There are, sadly, businesses that don’t have a powerful voice. Those businesses blend into the crowd. They get overlooked. They’re not understood, or remembered, or trusted. They used to be the imitators without a brand name. They were the generic soup can next to the Campbells, at half the price. We just weren’t sure whether we could trust them or not.
Today, though, it’s not always the big brand name that has the clearest voice. Sure, sometimes it’s still Coke or Pepsi that we know and trust. But just as often nowadays, we’re drawn to a quirky, interesting, personality-driven brand of soda in an awkward glass bottle which costs three times as much as the big-name brands. It has personality. It speaks to some of us.
You, like that soda, speak to some people when you let your voice ring out. I deliberately say “some people” and not all people, because your voice will only resonate with some. Not everyone is going to appreciate your voice. Certainly, not everyone appreciates mine.
Knowing that our voices will appeal to some, but not to others, keeps many of us quiet. Stepping up, speaking out, taking a position involves risk. We worry about losing the listeners who don’t appreciate what we have to say. We worry that in trying to appeal to one group, we’ll alienate the others. We probably will.
But the choice is yours–either have a voice that resonates with some, or have no voice and resonate with none.
Most law firms are voiceless
Law firms speak in platitudes. “Excellent, experienced, affordable” their websites boast, as if that were a siren call. “Years of combined experience,” they all say, in exactly the same way. In other words, they say nothing at all. They have no voice, no presence, no personality.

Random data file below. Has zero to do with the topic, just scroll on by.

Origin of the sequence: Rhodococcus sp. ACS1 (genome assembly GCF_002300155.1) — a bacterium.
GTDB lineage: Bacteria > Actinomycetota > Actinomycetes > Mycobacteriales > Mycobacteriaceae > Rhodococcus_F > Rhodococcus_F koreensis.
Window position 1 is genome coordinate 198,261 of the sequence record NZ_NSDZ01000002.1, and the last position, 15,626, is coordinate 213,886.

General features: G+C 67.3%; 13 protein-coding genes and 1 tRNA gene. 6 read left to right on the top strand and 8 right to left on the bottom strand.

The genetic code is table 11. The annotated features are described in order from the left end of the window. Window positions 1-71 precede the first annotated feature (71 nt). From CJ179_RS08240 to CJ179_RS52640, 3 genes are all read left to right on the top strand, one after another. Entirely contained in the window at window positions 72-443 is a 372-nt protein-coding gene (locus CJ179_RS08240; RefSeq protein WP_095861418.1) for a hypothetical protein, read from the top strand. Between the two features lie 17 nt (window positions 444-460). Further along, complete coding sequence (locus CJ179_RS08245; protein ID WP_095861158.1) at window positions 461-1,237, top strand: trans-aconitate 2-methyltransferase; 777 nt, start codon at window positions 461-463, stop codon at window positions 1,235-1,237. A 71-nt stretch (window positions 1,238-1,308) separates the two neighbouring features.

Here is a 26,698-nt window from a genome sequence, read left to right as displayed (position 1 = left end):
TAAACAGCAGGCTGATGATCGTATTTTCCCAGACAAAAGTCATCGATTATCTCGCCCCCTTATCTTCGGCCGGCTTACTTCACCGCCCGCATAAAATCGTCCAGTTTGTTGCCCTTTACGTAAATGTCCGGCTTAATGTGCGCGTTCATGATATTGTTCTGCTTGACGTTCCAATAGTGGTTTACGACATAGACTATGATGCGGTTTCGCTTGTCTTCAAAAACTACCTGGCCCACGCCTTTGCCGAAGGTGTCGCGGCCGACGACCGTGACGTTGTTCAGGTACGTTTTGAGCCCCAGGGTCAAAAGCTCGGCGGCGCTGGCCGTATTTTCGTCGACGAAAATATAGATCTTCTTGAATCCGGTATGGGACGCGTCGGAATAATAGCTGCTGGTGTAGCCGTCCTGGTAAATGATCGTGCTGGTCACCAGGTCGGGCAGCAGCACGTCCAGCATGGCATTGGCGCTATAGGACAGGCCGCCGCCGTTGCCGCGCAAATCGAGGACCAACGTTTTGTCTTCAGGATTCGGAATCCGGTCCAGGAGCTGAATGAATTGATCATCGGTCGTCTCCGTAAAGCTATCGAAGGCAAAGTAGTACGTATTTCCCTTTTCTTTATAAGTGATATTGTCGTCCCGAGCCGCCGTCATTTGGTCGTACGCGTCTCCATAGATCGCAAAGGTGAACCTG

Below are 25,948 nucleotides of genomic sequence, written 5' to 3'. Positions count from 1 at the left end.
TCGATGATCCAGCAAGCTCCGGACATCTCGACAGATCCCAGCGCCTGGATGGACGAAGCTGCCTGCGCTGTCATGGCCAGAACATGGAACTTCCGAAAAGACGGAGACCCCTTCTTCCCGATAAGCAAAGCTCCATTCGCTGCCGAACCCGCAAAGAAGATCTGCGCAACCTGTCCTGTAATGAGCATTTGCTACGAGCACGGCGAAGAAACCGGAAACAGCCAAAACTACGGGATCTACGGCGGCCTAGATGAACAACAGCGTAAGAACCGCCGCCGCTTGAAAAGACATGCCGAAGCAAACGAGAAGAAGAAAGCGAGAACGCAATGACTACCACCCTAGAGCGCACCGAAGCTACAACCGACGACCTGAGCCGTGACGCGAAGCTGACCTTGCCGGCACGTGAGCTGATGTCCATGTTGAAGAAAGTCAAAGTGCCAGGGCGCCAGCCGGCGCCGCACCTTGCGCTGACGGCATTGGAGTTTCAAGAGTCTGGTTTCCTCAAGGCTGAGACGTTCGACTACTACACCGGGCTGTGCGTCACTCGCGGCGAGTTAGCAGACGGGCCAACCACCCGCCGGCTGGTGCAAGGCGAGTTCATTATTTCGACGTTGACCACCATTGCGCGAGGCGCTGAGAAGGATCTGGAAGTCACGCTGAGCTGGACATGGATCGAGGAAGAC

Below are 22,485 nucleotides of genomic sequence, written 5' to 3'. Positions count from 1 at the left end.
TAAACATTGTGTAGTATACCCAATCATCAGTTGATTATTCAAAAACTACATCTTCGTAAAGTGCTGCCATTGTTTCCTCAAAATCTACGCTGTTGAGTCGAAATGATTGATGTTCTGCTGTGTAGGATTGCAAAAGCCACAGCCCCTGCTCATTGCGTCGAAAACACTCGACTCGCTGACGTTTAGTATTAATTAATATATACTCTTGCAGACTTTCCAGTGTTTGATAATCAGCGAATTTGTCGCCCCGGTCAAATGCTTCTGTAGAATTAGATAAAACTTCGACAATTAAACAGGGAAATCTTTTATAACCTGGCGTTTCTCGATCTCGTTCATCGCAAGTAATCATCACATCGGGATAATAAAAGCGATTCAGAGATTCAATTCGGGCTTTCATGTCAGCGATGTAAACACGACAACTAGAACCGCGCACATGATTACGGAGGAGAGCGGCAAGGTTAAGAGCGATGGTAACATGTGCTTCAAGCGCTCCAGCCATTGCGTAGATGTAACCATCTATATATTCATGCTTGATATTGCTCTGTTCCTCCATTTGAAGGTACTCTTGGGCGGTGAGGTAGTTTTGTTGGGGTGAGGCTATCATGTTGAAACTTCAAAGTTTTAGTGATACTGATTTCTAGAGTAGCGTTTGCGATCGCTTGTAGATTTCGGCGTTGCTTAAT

You’ve seen the online advertisements. “Chicago Divorce Lawyer” or “Toledo Employment Lawyer” or “San Francisco Immigration Lawyer.” They say nothing special or unique or different, because they have nothing to say.
They have no point of view, they have no mission, they have nothing in particular to say to the world except “I’m here.” Guess what? Nobody cares.
Your voice is your chance to tell the world what you believe, how you think it should be done, why it needs to be changed. Your voice is an opportunity to reveal your personality, open up to others with some vulnerability, and tell your stories–you know they need to be told. Your voice is the reason people talk about you, share your name with those in need, and talk about the difference you make in the world.
It’s all you’ve got
Your voice is it. There’s nothing else. Everything else is window dressing. When you outsource your voice, you’re going to lose.
So why do lawyers outsource opportunities to speak to their people directly? Why do they give away the chance to connect on their blog? Why do they let others control their social media? Why do they hand off their website messaging to copywriters they’ve met for only an hour?
Because it’s the path of least resistance. It’s easier to delegate. It’s easier to outsource. It’s easier to pass along the responsibility. I get it. I feel the temptation. I’m feeling it right now as I continue working on this article, late into the evening.
But when we hand off our voice to others, we cease to exist in the minds of the prospective clients, the referral sources, and others in our community. We disappear. There’s nothing left of us.
Delegation is essential. You can’t do it all. You do need to leverage yourself.
But you’ve got to hang onto your core. You’ve got to retain what matters. You’ve got to keep breathing meaning into your message. You’ve got to make your voice–yes, your unique voice–loud enough for the world to hear.